Understanding the red meat classification system

The meat of younger slaughter animals usually sells for a higher price on the market, but carcass shape and fat covering also play a role, says Shane Brody.

Understanding the red meat classification system

In South Africa, red meat (goats, sheep and cattle) is graded according to three basic characteristics.

These are:

  • age (the meat of younger animals is more tender),
  • carcass size (important because of the appearance of meat when packed out in the butchery or supermarket), and
  • fat covering or content (fat makes red meat more succulent).

To ascertain the age of a slaughter animal if you don’t know its history, look at the number of milk (deciduous) or permanent adult teeth on the lower jaw.

After the milk teeth are shed, the permanent teeth erupt (emerge) in pairs, until there are eight.

Although the timing of the eruptions varies slightly from one breed to another, the table below gives a rough estimate of age.

Valuable tips
Consider the following to ensure that your animal fetches the best price possible:

  • Castrate a bull calf properly if you are planning to sell it as an ox (steer). An incorrectly castrated animal may still be regarded as a bull, and will sell for a lower price, as its meat will be tougher.
  • Brand your cattle carefully so that you do not damage muscle tissue under the skin, as this will reduce the animal’s value.
  • Ensure that the animal is fat enough for marketing. A carcass with a fat grade of 0/1 (no fat or very little fat) will sell for considerably less than one with a 2 or 3 grading (good fat covering over most of the carcass).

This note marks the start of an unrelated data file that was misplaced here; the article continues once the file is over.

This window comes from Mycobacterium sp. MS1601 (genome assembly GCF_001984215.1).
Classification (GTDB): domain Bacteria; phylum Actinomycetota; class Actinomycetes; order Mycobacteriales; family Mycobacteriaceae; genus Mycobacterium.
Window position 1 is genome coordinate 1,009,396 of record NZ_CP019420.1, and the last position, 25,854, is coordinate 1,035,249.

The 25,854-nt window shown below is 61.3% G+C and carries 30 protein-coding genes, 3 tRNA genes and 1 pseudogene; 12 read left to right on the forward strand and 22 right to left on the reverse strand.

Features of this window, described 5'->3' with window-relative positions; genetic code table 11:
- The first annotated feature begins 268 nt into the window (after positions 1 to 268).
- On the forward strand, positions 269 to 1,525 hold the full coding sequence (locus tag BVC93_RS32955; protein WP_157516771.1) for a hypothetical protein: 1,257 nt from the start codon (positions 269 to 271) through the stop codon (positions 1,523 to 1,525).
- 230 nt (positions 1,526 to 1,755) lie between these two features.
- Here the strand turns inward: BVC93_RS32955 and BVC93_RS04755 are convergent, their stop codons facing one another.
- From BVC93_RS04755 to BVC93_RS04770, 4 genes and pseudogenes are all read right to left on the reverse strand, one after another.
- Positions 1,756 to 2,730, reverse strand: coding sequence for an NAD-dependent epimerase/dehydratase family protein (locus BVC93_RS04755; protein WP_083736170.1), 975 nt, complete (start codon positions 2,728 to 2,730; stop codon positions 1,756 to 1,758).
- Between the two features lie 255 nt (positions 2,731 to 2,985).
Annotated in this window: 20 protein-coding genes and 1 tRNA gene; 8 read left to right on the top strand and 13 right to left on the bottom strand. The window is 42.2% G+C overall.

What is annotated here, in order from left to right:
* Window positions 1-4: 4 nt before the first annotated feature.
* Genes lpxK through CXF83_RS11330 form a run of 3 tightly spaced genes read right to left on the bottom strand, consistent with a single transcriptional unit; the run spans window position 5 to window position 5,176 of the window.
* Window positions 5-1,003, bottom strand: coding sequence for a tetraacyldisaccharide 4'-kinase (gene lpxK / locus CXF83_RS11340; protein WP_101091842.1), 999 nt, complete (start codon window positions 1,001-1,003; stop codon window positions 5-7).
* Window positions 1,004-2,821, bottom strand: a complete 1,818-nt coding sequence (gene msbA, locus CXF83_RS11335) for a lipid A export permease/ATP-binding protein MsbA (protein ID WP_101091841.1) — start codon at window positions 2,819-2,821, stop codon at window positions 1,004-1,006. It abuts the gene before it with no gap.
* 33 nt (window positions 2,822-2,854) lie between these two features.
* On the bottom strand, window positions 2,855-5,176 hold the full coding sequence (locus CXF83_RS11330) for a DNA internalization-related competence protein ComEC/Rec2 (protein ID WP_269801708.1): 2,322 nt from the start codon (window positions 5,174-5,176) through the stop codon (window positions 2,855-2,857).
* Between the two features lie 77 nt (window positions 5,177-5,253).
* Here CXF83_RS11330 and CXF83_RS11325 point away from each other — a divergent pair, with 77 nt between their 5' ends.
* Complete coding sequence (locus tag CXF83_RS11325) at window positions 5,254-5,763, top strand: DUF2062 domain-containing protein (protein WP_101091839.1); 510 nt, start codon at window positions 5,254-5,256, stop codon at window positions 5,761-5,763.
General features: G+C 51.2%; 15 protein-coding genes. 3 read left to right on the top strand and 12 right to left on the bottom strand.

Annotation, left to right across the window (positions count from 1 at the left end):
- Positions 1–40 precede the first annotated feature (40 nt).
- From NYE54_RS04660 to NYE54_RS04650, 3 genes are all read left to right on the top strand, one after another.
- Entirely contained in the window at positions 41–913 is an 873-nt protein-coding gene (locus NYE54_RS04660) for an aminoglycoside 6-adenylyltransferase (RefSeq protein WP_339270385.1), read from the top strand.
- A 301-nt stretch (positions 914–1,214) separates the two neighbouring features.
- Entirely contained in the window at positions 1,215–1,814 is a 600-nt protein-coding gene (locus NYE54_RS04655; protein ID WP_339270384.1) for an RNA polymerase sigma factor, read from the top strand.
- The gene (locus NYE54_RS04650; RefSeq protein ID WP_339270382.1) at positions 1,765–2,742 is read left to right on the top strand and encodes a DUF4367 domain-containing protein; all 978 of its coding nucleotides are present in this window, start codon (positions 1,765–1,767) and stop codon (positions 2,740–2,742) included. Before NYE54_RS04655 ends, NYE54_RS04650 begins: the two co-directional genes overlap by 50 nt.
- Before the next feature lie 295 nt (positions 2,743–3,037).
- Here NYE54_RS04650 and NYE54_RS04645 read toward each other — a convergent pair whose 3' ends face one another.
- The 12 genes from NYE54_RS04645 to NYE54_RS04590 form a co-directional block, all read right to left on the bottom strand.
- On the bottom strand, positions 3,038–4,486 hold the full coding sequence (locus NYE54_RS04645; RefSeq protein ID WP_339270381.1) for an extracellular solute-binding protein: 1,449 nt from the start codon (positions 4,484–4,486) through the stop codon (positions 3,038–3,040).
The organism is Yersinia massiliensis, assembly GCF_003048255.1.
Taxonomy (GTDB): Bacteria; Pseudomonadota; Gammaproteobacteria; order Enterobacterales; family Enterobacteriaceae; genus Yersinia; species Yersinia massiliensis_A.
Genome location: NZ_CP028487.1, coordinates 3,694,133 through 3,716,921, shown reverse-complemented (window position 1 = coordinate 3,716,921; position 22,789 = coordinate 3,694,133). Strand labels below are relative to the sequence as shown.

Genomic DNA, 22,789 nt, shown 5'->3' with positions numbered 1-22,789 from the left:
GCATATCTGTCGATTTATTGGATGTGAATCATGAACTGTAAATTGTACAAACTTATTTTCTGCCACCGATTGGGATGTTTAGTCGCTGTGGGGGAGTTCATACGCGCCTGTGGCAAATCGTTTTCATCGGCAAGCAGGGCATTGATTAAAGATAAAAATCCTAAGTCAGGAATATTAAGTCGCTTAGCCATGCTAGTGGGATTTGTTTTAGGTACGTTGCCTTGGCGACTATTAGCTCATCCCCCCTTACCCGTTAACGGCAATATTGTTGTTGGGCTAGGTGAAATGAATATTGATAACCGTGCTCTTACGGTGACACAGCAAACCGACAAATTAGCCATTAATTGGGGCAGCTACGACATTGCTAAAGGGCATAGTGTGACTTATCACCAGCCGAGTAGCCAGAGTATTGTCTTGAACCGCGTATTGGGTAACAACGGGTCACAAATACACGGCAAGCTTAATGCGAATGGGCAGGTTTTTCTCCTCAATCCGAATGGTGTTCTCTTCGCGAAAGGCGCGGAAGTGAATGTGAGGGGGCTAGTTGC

• A reputable livestock agent or experienced farmer can show you how to judge a living animal for the expected fat grade before slaughter.

Choose the right breed for the environment
The breed is also important. A good British beef breed such as the Hereford is more suited to an environment in which pasture can supply its nutritional requirements in the lean winter months.

It would be risky, however, to farm such an animal in an arid region such as the Northern Cape if you cannot boost its nutrition during times of food scarcity.

On the other hand, if you farm Ngunis, which are more suited to dry conditions, you may encounter problems with marketing weaners as many feedlots do not view this breed as a ‘beef animal’.

All the same, you can grow weaners to A/B-grade or B-grade and receive a decent price from abattoirs and butchers.

If you farm on sourveld, with lower quality grass forage all year round, you can run a beef breed such as Red Angus or Black Angus by supplying a nutritional lick. These breeds can command high prices when marketed as weaners to a feedlot.

If farming in a semi-arid, grassland-type biome, consider a composite breed (developed by crossing two or three different breeds) such as a Braford or Simbra.

Red meat grading according to age (number of teeth) and fat covering

Sources: ‘Classification of Red Meat: A key to more effective marketing’ (samic.co.za); Methods of determining age of cattle (unce.unr.edu).